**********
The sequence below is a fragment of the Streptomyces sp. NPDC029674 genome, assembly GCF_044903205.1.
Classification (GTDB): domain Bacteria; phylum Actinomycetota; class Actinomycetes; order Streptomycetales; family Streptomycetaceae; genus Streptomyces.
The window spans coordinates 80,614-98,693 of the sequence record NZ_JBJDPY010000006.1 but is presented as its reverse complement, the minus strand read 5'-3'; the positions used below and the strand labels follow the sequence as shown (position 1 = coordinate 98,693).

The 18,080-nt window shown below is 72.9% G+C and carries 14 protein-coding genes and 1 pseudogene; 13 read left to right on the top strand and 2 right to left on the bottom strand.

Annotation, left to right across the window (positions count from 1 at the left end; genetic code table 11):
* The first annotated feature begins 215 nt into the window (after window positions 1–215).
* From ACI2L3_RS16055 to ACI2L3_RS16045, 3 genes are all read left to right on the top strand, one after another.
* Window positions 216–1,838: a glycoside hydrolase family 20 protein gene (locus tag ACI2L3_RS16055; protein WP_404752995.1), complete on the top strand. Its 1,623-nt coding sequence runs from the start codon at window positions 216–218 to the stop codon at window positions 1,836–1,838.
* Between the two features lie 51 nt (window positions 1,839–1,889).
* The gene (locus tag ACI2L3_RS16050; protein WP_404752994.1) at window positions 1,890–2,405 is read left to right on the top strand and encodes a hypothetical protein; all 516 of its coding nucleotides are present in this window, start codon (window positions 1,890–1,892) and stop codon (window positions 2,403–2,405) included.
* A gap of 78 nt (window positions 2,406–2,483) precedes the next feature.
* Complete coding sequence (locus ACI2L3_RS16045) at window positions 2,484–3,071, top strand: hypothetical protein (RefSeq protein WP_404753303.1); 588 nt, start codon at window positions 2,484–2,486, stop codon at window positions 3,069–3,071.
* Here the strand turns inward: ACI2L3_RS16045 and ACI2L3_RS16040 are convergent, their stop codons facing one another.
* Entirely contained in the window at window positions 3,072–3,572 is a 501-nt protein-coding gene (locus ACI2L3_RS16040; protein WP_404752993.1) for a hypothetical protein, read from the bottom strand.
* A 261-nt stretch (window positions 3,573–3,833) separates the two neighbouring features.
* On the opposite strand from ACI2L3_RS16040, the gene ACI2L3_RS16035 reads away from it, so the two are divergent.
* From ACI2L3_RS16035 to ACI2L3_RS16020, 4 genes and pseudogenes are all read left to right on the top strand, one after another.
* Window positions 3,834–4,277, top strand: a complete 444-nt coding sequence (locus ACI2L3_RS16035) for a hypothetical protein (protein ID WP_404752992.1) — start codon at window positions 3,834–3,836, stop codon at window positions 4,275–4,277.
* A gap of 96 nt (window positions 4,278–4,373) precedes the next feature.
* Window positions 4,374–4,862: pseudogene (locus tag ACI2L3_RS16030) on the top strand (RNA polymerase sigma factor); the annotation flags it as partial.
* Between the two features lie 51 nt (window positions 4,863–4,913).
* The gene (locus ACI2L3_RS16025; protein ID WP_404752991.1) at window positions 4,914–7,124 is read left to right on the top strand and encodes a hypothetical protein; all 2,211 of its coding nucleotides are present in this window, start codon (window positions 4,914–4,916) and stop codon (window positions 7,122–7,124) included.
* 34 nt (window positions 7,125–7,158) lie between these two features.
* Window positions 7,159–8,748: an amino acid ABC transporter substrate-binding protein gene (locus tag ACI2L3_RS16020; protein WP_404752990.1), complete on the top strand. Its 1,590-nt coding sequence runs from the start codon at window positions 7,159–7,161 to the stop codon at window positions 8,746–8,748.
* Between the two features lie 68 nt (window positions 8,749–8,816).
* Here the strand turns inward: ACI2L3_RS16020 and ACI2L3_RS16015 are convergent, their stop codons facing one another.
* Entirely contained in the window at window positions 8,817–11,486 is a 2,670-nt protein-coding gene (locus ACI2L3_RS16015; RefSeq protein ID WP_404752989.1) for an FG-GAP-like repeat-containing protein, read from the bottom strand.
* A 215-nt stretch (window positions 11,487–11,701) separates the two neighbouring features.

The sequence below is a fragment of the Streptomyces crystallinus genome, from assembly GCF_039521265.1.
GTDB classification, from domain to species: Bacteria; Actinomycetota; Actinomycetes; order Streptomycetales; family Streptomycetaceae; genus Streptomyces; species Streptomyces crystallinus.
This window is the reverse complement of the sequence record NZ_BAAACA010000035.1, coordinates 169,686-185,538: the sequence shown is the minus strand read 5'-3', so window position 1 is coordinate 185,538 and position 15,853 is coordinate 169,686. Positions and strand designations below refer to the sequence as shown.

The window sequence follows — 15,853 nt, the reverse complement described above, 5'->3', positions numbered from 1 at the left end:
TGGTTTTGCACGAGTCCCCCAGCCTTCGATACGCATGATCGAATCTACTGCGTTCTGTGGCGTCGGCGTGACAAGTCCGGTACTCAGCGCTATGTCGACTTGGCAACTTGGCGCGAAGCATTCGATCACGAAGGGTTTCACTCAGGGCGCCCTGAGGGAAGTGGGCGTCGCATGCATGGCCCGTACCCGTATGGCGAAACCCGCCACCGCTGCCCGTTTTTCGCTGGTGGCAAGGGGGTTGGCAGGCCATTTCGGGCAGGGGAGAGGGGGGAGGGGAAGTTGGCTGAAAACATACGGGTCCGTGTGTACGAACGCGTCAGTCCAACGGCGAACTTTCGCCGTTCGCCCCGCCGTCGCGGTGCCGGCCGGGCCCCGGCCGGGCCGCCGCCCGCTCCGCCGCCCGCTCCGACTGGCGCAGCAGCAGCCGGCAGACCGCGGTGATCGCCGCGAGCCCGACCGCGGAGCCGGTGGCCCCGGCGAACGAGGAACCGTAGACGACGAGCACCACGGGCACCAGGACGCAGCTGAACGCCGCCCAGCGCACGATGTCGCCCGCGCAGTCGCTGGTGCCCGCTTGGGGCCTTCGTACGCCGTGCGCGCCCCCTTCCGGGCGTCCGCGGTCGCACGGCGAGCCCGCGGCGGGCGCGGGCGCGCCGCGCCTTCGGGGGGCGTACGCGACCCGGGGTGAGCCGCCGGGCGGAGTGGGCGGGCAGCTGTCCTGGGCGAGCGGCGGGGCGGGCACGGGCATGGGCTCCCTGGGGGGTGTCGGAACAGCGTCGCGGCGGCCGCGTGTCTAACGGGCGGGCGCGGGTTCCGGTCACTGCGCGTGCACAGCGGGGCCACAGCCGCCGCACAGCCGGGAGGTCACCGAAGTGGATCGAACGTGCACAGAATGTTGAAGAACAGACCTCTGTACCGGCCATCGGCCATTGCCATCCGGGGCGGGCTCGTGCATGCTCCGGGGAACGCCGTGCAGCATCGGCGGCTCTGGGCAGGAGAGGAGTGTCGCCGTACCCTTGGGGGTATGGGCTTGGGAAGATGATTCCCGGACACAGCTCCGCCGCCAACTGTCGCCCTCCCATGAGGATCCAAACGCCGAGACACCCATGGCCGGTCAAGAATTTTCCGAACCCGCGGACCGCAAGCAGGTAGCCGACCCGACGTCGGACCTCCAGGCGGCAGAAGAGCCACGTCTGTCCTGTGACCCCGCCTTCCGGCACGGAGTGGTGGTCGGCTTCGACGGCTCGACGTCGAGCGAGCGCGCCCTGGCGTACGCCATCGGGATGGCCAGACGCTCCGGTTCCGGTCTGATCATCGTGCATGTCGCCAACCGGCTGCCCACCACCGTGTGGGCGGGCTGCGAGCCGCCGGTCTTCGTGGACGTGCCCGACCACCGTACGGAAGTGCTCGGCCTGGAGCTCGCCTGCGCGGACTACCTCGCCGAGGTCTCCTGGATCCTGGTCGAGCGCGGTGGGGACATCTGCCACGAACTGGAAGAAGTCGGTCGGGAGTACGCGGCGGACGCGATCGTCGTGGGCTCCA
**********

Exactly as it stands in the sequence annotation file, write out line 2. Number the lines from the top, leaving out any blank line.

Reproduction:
Classification (GTDB): domain Bacteria; phylum Actinomycetota; class Actinomycetes; order Streptomycetales; family Streptomycetaceae; genus Streptomyces.